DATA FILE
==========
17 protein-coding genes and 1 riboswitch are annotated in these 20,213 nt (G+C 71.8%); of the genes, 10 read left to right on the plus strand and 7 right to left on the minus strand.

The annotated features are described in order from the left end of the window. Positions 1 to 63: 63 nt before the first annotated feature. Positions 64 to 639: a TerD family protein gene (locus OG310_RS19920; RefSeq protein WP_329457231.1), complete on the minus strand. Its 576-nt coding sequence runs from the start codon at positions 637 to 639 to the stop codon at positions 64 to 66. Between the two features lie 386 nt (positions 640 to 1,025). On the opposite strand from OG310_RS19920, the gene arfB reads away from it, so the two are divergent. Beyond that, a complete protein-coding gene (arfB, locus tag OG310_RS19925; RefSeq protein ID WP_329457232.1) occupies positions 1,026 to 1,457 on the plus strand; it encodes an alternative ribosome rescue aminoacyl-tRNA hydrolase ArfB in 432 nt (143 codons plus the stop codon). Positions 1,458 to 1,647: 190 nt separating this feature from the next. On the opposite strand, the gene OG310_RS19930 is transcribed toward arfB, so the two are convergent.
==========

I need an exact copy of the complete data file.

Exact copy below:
17 protein-coding genes and 1 riboswitch are annotated in these 20,213 nt (G+C 71.8%); of the genes, 10 read left to right on the plus strand and 7 right to left on the minus strand.

The annotated features are described in order from the left end of the window. Positions 1 to 63: 63 nt before the first annotated feature. Positions 64 to 639: a TerD family protein gene (locus OG310_RS19920; RefSeq protein WP_329457231.1), complete on the minus strand. Its 576-nt coding sequence runs from the start codon at positions 637 to 639 to the stop codon at positions 64 to 66. Between the two features lie 386 nt (positions 640 to 1,025). On the opposite strand from OG310_RS19920, the gene arfB reads away from it, so the two are divergent. Beyond that, a complete protein-coding gene (arfB, locus tag OG310_RS19925; RefSeq protein ID WP_329457232.1) occupies positions 1,026 to 1,457 on the plus strand; it encodes an alternative ribosome rescue aminoacyl-tRNA hydrolase ArfB in 432 nt (143 codons plus the stop codon). Positions 1,458 to 1,647: 190 nt separating this feature from the next. On the opposite strand, the gene OG310_RS19930 is transcribed toward arfB, so the two are convergent.